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TRANSCRIPT: Rauner's first press conference since announcing run for governor

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PEORIA-Republican gubernatorial hopeful Bruce Rauner on Thursday gave his first press conference since declaring his candidacy a day before. The 57-year old venture capitalist from Deerfield, Ill. continued to call out union leaders, while also criticizing Gov. Pat Quinn's ability to work with the Legislature and pass pension reform.

Rauner answered questions about solving the state's pension woes, his political intentions, Chicago crime and concealed carry, but he darted a question about his position on same-sex marriage. The following is a transcript of most of the questions posed to Rauner and his answers in the 10-minute Q&A.

Q: As a political outsider, how do you plan on working with the speaker of the House and the president of the Senate in light of the gridlock in the last couple of weeks?
A: "Well, I'm a big believer in communication and close communication with everyone in a decision-making position. I look forward to working very closely with Speaker Madigan, President Cullerton, the legislative leaders throughout. We have many problems to solve, and I'll try to take a collaborative approach.

"That said, the key folks who also need to be in the room - this is the critical issue - are the government union heads themselves. They're the ones calling the shots. People like Cinda Klickna from the teachers union, Dan Montgomery from the teachers union...They're folks who - they're the ones who need to be in the room. They're the ones who are controlling much of the political process with their funds. And they're the ones who we need to negotiate with.

"The good news is, the governorship in Illinois is very powerful, and I can sit in a room with those government union heads and negotiate. And we've got the power in the governorship with executive 'order-ability,' ability to control the spending, ability to conduct the contract negotiations. We can drive changes that can lead to different results than what's gone on in the Legislature. A lot of this work has to be, in the end, voted by the Legislature. But the decisions need to get done and led by the governor in conjunction with those union heads. And that's what I'll drive."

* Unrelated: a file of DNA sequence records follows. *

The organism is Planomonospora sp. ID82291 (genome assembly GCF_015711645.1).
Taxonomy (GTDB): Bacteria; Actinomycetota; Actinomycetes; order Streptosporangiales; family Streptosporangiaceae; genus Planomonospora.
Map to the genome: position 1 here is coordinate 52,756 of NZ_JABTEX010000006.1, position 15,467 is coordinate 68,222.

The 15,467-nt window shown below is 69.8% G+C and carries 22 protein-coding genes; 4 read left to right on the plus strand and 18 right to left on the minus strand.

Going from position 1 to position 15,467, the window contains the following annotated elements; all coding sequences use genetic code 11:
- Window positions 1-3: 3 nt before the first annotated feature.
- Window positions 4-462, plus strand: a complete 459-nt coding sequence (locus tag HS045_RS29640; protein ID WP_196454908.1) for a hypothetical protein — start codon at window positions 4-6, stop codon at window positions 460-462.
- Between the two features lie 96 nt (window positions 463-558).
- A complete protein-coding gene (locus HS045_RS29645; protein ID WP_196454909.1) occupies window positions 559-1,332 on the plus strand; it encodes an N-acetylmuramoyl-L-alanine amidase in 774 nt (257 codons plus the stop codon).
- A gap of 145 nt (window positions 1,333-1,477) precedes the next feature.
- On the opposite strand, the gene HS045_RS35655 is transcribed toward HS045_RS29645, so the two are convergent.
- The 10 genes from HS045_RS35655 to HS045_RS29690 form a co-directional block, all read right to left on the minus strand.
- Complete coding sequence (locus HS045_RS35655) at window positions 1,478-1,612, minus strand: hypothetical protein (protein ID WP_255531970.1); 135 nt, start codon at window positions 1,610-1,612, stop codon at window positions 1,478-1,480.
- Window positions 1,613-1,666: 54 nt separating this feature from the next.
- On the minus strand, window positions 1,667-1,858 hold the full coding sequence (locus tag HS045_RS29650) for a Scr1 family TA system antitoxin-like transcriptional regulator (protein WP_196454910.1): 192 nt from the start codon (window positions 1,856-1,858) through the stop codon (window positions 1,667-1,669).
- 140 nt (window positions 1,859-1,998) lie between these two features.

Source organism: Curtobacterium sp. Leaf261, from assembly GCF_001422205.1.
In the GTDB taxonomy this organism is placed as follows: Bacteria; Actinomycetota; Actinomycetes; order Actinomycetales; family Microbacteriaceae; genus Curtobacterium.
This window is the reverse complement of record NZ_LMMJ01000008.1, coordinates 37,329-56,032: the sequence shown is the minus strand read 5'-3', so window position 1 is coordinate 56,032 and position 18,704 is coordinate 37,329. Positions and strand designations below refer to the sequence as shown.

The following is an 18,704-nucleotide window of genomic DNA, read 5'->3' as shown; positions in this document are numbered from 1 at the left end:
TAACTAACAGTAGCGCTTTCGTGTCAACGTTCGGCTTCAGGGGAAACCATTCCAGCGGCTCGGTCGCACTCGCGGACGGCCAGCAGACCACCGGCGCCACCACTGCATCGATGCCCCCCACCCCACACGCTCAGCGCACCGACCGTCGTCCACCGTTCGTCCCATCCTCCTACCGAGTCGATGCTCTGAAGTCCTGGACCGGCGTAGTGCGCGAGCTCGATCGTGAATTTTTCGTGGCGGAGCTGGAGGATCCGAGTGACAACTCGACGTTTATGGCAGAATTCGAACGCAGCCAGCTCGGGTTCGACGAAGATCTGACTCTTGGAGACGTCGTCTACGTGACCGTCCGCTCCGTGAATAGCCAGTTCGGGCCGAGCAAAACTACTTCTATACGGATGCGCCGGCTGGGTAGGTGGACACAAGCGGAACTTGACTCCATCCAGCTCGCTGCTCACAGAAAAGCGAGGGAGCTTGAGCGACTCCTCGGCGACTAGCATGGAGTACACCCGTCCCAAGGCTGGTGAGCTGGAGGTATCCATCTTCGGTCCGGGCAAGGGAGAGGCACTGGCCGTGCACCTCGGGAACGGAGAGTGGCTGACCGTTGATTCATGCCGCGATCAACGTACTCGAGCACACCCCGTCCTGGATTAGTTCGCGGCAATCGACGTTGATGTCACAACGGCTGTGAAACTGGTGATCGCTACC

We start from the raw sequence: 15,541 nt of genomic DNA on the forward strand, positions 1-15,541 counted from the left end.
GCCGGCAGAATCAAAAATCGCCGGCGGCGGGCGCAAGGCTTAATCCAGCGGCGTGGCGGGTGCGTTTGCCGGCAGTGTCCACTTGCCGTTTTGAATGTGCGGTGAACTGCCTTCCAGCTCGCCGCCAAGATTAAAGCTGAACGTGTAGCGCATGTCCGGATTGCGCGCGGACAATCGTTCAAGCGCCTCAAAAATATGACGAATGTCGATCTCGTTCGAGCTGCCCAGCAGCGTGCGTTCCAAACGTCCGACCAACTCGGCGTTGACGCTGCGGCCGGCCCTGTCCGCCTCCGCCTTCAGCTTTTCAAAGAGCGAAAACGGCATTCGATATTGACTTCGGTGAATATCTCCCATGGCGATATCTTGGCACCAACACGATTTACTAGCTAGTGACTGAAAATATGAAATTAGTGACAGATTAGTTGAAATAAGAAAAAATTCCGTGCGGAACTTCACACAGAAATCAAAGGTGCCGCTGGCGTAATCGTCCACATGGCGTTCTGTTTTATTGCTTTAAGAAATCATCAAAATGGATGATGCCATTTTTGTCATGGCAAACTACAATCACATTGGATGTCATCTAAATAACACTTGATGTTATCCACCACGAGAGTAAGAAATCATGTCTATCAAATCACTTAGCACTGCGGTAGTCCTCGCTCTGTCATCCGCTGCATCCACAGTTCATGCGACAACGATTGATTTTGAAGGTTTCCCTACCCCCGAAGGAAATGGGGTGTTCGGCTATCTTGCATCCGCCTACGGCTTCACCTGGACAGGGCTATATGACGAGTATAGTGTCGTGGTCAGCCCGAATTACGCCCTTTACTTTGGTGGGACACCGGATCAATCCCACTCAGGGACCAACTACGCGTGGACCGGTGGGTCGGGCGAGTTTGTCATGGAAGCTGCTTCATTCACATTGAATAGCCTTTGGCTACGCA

Q: How will you use your absence from politics as a strength?
A: "I can come in with fresh ideas. Fresh ways of problem solving. A fresh perspective on dealing with our issues. I think the same old techniques that have failed us for the last 15, 20 years and more - those aren't working. And the career politicians, the folks who are in Springfield, who are really there and have been there for decades and are really a core part of the problem - they're not going to get us out of our mess. They're part of the issue.

"As an outsider with a fresh perspective, financial independence and someone who, frankly, doesn't care about re-election, I cant be intimidated or threatened or bribed or influenced. Whether I'm re-elected or not is not something I'm going to worry about."

Q: Gov. Pat Quinn has been criticized as being disengaged with the Legislature. How will you work with lawmakers?
A: "I would say Gov. Quinn has done an atrocious job of working with the Legislature. The governorship, again, is powerful, and the governor can lead the negotations and drive results because the governor has leverage points in negotiation that Quinn has never tried to take advantage of.

"Unfortunately for us, [former] Gov. [Rod] Blagojevich knew about the power of the office and used it to do some very destructive things. I could use the power of the governorship to do very great things, to restore our economy and our schools and our tax code. And I'm on a mission to do that. The Legislature needs to be led. Shown with respect, but needs to be led. And the governor's office is very powerful to exert that leadership."

Q: Why go straight for the governor's office, considering you are a political newcomer?
A: "Two things - I'm really not interested in a political career. So, I don't want to spend 20 or 30 years in Springfield. I think eight years is perfect amount, number one. But number two, we are in a crisis. If I work my way up over the next 15 or 20 years and then deal with it, we'll pass the tipping point of no return. And we have to take action now in the next few years and transform the government. I know exactly how to do that. I've got a specific plan to do that, and if we wait too long the problem will be too massive.